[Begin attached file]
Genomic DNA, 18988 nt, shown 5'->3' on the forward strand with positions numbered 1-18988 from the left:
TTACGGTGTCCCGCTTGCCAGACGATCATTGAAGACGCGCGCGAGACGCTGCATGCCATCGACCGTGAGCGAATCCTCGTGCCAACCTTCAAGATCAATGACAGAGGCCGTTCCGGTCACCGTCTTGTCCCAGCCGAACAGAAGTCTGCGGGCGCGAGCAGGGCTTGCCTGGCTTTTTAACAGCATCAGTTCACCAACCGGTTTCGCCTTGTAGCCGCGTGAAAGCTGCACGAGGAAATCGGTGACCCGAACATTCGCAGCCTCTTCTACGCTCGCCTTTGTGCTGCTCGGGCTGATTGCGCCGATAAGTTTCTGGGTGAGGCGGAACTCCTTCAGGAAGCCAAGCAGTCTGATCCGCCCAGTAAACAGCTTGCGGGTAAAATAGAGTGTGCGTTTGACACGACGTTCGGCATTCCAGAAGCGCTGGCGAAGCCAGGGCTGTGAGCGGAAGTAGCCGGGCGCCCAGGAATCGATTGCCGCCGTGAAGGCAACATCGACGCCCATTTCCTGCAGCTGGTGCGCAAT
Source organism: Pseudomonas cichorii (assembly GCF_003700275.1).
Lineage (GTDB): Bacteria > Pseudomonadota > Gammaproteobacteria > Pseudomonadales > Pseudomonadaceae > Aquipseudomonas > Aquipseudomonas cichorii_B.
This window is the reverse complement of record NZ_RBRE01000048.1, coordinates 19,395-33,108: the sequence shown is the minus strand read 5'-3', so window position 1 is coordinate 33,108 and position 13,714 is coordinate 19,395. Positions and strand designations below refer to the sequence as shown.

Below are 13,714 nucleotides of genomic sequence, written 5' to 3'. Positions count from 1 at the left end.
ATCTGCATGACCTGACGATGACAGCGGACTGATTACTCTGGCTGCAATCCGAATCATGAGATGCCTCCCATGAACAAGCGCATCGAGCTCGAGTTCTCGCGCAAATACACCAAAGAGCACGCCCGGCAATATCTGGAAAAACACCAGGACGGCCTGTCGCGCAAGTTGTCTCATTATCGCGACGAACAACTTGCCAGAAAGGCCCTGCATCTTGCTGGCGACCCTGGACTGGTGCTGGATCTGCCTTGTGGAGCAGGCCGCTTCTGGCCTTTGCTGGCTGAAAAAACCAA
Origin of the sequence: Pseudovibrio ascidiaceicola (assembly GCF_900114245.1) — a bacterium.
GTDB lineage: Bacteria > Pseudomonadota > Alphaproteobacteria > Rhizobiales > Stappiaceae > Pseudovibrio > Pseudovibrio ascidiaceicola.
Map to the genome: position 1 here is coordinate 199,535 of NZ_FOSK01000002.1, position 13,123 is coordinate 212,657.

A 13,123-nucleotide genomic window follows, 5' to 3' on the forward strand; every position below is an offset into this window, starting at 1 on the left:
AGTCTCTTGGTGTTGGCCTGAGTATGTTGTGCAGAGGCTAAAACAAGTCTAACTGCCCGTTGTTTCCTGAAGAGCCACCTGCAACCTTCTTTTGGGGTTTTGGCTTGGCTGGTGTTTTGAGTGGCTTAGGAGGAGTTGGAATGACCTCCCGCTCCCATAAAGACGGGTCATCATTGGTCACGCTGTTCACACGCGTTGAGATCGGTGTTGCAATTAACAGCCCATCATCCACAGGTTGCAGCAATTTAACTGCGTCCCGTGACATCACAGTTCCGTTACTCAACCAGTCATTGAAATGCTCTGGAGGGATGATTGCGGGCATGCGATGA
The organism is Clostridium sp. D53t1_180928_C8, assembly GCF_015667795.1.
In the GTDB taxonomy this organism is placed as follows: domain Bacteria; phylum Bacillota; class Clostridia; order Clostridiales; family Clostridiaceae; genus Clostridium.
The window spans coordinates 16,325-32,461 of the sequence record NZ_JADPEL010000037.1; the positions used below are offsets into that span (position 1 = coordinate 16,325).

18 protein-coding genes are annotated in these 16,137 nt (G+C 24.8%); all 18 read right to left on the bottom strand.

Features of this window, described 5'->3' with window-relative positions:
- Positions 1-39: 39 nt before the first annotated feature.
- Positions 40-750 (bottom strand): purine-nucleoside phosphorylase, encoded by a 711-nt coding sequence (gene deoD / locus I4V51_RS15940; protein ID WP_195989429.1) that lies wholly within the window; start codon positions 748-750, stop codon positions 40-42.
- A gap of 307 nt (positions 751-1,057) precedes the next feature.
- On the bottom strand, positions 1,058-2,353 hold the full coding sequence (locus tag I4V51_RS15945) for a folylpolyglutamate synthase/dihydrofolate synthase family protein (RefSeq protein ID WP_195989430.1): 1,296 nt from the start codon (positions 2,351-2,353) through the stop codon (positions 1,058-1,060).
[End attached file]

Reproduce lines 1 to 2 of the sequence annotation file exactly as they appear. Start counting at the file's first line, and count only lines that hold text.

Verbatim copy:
Genomic DNA, 18988 nt, shown 5'->3' on the forward strand with positions numbered 1-18988 from the left:
TTACGGTGTCCCGCTTGCCAGACGATCATTGAAGACGCGCGCGAGACGCTGCATGCCATCGACCGTGAGCGAATCCTCGTGCCAACCTTCAAGATCAATGACAGAGGCCGTTCCGGTCACCGTCTTGTCCCAGCCGAACAGAAGTCTGCGGGCGCGAGCAGGGCTTGCCTGGCTTTTTAACAGCATCAGTTCACCAACCGGTTTCGCCTTGTAGCCGCGTGAAAGCTGCACGAGGAAATCGGTGACCCGAACATTCGCAGCCTCTTCTACGCTCGCCTTTGTGCTGCTCGGGCTGATTGCGCCGATAAGTTTCTGGGTGAGGCGGAACTCCTTCAGGAAGCCAAGCAGTCTGATCCGCCCAGTAAACAGCTTGCGGGTAAAATAGAGTGTGCGTTTGACACGACGTTCGGCATTCCAGAAGCGCTGGCGAAGCCAGGGCTGTGAGCGGAAGTAGCCGGGCGCCCAGGAATCGATTGCCGCCGTGAAGGCAACATCGACGCCCATTTCCTGCAGCTGGTGCGCAAT